But we are not simply putty in the hands of Barack Obama and John Kerry. We have a Congress that can act. In 1979, congressional opposition, led by men educated and inspired by Robert Conquest, doomed a bad arms-control deal with the Soviet Union and laid the groundwork for the election of Ronald Reagan, who reversed America’s course. Congress has an opportunity to follow in their footsteps today. It would be a fitting posthumous tribute to Robert Conquest.
Mar 16, 2015, Vol. 20, No. 26 • By THE SCRAPBOOK
There’s a thick vein of subversion in any good conservative journalist, and in M. Stanton Evans, who died last week, the vein ran wide and deep. Always, though, it was tempered by good humor, a sly appreciation for human absurdity, and an implacable love for his country and for what his friend Russell Kirk called “the permanent things.” He was one of a handful of men who could lay claim to being a founder of the conservative movement in the United States, and if the movement has lost some of his bounce and zing along the way, we can’t blame Stan.
Mar 2, 2015, Vol. 20, No. 24 • By THE SCRAPBOOK
In an earlier life, The Scrapbook worked at the Washington Times under the storied foreign correspondent Arnaud de Borchgrave, whose long career at Newsweek was already the stuff of legend when he became editor in chief of the Times in 1985. As an underdog, upstart, scrappy competitor of the Washington Post, the Times had an eccentric newsroom in those days.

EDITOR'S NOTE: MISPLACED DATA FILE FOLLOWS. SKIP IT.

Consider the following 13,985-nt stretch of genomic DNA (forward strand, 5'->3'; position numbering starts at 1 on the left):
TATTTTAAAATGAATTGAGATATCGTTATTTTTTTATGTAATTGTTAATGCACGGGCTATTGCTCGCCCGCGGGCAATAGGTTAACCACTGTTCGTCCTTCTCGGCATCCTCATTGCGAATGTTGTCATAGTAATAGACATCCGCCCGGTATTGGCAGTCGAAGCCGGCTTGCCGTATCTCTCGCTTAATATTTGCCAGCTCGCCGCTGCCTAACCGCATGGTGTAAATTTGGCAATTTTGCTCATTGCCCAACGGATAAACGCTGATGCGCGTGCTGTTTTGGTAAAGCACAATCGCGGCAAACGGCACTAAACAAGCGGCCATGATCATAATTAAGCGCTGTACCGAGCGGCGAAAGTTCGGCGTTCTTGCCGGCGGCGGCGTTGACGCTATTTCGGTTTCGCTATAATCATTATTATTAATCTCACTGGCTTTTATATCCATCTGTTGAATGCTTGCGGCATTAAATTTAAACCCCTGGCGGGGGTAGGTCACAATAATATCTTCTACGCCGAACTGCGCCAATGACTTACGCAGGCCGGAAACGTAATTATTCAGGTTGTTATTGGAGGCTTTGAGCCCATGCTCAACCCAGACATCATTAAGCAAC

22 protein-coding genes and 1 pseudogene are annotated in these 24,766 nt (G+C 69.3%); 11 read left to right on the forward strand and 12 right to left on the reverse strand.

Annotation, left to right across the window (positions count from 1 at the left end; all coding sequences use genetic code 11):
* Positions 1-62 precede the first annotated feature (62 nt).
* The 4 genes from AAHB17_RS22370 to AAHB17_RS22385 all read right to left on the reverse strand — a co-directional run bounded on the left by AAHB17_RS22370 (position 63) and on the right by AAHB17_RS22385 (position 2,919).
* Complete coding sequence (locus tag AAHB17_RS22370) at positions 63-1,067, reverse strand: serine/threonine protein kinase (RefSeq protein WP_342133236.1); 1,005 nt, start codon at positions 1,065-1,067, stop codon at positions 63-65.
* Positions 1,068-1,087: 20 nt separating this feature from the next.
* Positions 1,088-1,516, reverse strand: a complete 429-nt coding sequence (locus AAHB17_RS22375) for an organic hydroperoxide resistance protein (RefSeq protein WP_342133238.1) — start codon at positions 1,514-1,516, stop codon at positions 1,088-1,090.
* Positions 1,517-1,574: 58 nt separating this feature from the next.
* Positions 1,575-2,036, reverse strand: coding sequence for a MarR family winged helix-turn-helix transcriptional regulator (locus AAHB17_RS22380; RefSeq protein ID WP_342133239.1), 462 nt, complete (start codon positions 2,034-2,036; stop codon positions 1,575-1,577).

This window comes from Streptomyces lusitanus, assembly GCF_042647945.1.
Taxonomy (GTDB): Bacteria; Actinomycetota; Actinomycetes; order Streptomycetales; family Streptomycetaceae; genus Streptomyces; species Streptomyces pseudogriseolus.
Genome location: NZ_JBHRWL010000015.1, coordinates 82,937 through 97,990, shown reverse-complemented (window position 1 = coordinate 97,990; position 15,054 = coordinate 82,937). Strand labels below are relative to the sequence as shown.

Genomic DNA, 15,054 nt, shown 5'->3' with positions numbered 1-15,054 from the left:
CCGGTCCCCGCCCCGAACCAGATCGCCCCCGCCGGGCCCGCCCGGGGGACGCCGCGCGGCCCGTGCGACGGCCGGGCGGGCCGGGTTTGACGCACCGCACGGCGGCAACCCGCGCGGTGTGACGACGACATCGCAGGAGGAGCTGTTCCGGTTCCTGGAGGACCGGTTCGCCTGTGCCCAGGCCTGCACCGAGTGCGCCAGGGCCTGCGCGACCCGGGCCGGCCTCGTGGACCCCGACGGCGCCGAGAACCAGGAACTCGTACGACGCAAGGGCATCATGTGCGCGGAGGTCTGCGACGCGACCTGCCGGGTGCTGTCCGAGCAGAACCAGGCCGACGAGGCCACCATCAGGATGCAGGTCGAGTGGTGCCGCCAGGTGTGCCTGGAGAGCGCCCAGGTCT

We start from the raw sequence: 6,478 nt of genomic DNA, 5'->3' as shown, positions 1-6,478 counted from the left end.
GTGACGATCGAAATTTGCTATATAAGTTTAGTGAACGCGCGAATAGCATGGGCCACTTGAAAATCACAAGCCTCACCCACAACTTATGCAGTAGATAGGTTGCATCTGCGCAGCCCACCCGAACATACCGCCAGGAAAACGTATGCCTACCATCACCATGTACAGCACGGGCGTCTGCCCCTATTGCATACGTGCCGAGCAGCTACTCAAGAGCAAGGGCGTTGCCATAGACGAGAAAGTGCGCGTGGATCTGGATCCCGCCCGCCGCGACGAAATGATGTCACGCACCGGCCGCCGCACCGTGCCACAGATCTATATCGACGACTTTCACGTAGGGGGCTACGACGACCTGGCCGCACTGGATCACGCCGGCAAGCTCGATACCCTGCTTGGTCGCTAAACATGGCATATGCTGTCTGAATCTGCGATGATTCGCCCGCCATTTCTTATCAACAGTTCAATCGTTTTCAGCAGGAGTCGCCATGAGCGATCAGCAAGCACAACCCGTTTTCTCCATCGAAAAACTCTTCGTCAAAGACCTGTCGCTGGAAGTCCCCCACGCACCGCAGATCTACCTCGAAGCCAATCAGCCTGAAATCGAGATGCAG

Feb 16, 2015, Vol. 20, No. 22 • By THE SCRAPBOOK
The Scrapbook was saddened to learn last week of the death, after a long illness, of Sir Martin Gilbert, the British historian. He was 78 years old. Sir Martin, whose grandparents had fled to England from czarist Russia after a pogrom, was an Oxford-educated scholar and writer of exceptional fluency and industry. Obituary tributes have made much of the fact that he produced some 80 books in his lifetime—an astonishing record, by any measure—but of course, there was more to his achievement than mere numbers.
Walter Berns, 1919-2015.Jan 26, 2015, Vol. 20, No. 19 • By JEREMY RABKIN
Walter Berns, who died last week at 95, was a scholar who spoke for a more serious and more confident America. He did his best service in the 1960s and ’70s, when America was at its least sober and self-confident.